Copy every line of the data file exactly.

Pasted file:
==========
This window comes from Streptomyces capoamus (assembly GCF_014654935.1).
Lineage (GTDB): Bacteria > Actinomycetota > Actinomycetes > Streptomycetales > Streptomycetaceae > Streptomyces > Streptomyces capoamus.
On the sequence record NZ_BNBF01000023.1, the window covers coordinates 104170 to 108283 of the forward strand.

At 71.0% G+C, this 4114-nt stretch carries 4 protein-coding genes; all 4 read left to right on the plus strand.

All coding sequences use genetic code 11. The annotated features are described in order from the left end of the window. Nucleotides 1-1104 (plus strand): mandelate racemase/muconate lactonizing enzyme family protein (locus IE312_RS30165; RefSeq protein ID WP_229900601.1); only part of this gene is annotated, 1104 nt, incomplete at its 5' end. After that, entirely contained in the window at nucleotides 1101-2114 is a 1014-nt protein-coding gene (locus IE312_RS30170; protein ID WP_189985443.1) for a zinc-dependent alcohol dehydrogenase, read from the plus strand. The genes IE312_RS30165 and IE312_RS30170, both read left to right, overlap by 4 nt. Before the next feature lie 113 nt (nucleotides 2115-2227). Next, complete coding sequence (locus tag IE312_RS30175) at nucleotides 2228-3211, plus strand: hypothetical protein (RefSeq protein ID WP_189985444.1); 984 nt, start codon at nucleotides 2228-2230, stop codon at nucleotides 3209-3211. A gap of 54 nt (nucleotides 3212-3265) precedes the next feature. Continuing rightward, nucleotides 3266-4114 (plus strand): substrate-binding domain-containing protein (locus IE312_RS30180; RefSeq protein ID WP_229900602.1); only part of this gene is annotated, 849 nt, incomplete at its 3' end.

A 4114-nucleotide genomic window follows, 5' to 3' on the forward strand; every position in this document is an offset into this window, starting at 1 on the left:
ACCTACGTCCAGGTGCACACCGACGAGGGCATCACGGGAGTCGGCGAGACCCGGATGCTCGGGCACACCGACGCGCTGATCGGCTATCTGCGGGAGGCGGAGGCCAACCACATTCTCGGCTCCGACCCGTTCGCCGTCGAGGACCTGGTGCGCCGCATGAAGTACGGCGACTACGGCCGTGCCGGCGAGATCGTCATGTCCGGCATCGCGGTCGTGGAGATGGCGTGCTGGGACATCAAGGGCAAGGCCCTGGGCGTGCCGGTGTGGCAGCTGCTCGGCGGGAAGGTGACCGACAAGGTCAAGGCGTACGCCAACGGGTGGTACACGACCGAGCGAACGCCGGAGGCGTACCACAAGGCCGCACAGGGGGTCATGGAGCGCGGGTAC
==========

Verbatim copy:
This window comes from Streptomyces capoamus (assembly GCF_014654935.1).
Lineage (GTDB): Bacteria > Actinomycetota > Actinomycetes > Streptomycetales > Streptomycetaceae > Streptomyces > Streptomyces capoamus.
On the sequence record NZ_BNBF01000023.1, the window covers coordinates 104170 to 108283 of the forward strand.

At 71.0% G+C, this 4114-nt stretch carries 4 protein-coding genes; all 4 read left to right on the plus strand.

All coding sequences use genetic code 11. The annotated features are described in order from the left end of the window. Nucleotides 1-1104 (plus strand): mandelate racemase/muconate lactonizing enzyme family protein (locus IE312_RS30165; RefSeq protein ID WP_229900601.1); only part of this gene is annotated, 1104 nt, incomplete at its 5' end. After that, entirely contained in the window at nucleotides 1101-2114 is a 1014-nt protein-coding gene (locus IE312_RS30170; protein ID WP_189985443.1) for a zinc-dependent alcohol dehydrogenase, read from the plus strand. The genes IE312_RS30165 and IE312_RS30170, both read left to right, overlap by 4 nt. Before the next feature lie 113 nt (nucleotides 2115-2227). Next, complete coding sequence (locus tag IE312_RS30175) at nucleotides 2228-3211, plus strand: hypothetical protein (RefSeq protein ID WP_189985444.1); 984 nt, start codon at nucleotides 2228-2230, stop codon at nucleotides 3209-3211. A gap of 54 nt (nucleotides 3212-3265) precedes the next feature. Continuing rightward, nucleotides 3266-4114 (plus strand): substrate-binding domain-containing protein (locus IE312_RS30180; RefSeq protein ID WP_229900602.1); only part of this gene is annotated, 849 nt, incomplete at its 3' end.

A 4114-nucleotide genomic window follows, 5' to 3' on the forward strand; every position in this document is an offset into this window, starting at 1 on the left:
ACCTACGTCCAGGTGCACACCGACGAGGGCATCACGGGAGTCGGCGAGACCCGGATGCTCGGGCACACCGACGCGCTGATCGGCTATCTGCGGGAGGCGGAGGCCAACCACATTCTCGGCTCCGACCCGTTCGCCGTCGAGGACCTGGTGCGCCGCATGAAGTACGGCGACTACGGCCGTGCCGGCGAGATCGTCATGTCCGGCATCGCGGTCGTGGAGATGGCGTGCTGGGACATCAAGGGCAAGGCCCTGGGCGTGCCGGTGTGGCAGCTGCTCGGCGGGAAGGTGACCGACAAGGTCAAGGCGTACGCCAACGGGTGGTACACGACCGAGCGAACGCCGGAGGCGTACCACAAGGCCGCACAGGGGGTCATGGAGCGCGGGTAC